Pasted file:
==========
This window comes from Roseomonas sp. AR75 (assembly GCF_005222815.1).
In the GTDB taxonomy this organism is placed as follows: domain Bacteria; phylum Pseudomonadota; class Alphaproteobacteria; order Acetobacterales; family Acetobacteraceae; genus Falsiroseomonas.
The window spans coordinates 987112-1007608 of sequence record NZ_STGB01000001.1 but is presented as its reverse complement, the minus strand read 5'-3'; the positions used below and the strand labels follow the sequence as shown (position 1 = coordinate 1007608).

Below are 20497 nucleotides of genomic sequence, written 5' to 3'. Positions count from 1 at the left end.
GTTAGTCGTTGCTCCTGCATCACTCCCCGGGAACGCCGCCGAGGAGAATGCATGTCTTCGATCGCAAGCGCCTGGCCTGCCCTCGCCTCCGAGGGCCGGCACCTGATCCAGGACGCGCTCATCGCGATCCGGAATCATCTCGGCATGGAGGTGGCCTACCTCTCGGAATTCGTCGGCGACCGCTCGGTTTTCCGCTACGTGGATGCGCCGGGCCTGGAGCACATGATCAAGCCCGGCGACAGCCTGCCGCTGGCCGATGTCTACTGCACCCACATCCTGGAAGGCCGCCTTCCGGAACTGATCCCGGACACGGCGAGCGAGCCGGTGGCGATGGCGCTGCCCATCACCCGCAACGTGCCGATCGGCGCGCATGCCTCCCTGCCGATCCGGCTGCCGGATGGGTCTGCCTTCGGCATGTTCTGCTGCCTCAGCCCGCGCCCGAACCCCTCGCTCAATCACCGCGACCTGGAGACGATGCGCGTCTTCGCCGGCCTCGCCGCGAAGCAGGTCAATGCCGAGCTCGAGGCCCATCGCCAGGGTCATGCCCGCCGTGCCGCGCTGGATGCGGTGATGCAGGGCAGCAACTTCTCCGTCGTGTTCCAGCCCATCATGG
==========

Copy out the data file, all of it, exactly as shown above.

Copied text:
This window comes from Roseomonas sp. AR75 (assembly GCF_005222815.1).
In the GTDB taxonomy this organism is placed as follows: domain Bacteria; phylum Pseudomonadota; class Alphaproteobacteria; order Acetobacterales; family Acetobacteraceae; genus Falsiroseomonas.
The window spans coordinates 987112-1007608 of sequence record NZ_STGB01000001.1 but is presented as its reverse complement, the minus strand read 5'-3'; the positions used below and the strand labels follow the sequence as shown (position 1 = coordinate 1007608).

Below are 20497 nucleotides of genomic sequence, written 5' to 3'. Positions count from 1 at the left end.
GTTAGTCGTTGCTCCTGCATCACTCCCCGGGAACGCCGCCGAGGAGAATGCATGTCTTCGATCGCAAGCGCCTGGCCTGCCCTCGCCTCCGAGGGCCGGCACCTGATCCAGGACGCGCTCATCGCGATCCGGAATCATCTCGGCATGGAGGTGGCCTACCTCTCGGAATTCGTCGGCGACCGCTCGGTTTTCCGCTACGTGGATGCGCCGGGCCTGGAGCACATGATCAAGCCCGGCGACAGCCTGCCGCTGGCCGATGTCTACTGCACCCACATCCTGGAAGGCCGCCTTCCGGAACTGATCCCGGACACGGCGAGCGAGCCGGTGGCGATGGCGCTGCCCATCACCCGCAACGTGCCGATCGGCGCGCATGCCTCCCTGCCGATCCGGCTGCCGGATGGGTCTGCCTTCGGCATGTTCTGCTGCCTCAGCCCGCGCCCGAACCCCTCGCTCAATCACCGCGACCTGGAGACGATGCGCGTCTTCGCCGGCCTCGCCGCGAAGCAGGTCAATGCCGAGCTCGAGGCCCATCGCCAGGGTCATGCCCGCCGTGCCGCGCTGGATGCGGTGATGCAGGGCAGCAACTTCTCCGTCGTGTTCCAGCCCATCATGG